Mayhem may well be on the cards in Lisa McInerney’s The Rules of Revelation which sounds like quite a rollercoaster with its intertwined stories of disparate individuals, ranging from a former sex-worker to a Brexit Britain refusenik returning to Ireland whose secrets may be about to be revealed to the world. ‘A riotous blast of sex, scandal, obsession, love, feminism, gender, music, class and transgression from an author with tremendous, singular talent’ according to the publishers which sounds great although I still haven’t got around to reading The Glorious Heresies.

I had mixed feelings about Maylis de Kerangal’s Birth of a Bridge and gave Mend the Living a miss but I’m keen to read Painting Time with its Brussels setting and what sounds like an art theme. Twenty students begin their apprenticeship in decorative painting, spending a tough year learning their trade and partying when they can. For one of them, her initiation into the art of trompe l’oeil will prove to be transforming in what the publishers are billing as ‘a coming-of-age novel like no other: an atmospheric and highly aesthetic portrayal of love’.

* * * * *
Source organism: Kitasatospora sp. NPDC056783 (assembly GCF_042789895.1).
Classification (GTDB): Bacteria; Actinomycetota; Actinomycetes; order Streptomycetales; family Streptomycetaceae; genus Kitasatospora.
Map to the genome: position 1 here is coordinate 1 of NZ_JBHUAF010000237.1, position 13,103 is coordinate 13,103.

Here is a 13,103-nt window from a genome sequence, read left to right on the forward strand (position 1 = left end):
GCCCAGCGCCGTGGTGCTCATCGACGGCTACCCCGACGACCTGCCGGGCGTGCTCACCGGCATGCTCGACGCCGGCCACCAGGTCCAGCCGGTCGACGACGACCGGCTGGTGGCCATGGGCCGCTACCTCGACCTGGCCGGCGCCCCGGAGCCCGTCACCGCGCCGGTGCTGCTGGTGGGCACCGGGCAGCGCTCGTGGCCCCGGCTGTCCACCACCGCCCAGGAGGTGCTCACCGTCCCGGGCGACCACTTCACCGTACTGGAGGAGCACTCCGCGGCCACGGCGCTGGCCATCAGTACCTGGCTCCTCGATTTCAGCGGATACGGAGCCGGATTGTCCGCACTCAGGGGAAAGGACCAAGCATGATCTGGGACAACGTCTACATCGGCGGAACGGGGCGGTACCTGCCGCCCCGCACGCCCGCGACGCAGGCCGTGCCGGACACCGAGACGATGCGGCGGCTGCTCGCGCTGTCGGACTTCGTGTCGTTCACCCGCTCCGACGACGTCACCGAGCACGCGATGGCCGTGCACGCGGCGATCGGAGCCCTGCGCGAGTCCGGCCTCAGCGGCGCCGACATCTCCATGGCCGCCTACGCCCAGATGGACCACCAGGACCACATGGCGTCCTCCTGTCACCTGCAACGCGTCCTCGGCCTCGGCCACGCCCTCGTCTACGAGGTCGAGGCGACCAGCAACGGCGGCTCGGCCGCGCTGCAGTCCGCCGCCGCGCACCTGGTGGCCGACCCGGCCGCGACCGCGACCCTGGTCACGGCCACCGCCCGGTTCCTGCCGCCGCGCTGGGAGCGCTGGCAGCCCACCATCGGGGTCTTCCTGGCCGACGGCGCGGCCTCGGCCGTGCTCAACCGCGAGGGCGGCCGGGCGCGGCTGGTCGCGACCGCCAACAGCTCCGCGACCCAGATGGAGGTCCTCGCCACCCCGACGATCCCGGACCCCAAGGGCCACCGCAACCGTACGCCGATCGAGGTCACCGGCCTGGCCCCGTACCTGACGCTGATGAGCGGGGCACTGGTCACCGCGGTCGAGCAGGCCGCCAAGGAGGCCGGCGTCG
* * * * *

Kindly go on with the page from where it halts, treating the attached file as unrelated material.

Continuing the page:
Cover image for The Netanyahus by Joshua Cohen A Jewish historian teaching in an upstate New York college finds himself reviewing the application of an exiled Israeli scholar specialising in the Spanish Inquisition in Joshua Cohen’s The Netanyahus. Benzion Netanyahu arrives at the interview, unexpectedly accompanied by his family, and the historian must put them up. ‘Mixing fiction with non-fiction, the campus novel with the lecture, The Netanyahus is a wildly inventive, genre-bending comedy of blending, identity, and politics’ according to the blurb. Not so sure about this one which could either be very funny or fall flat on its face.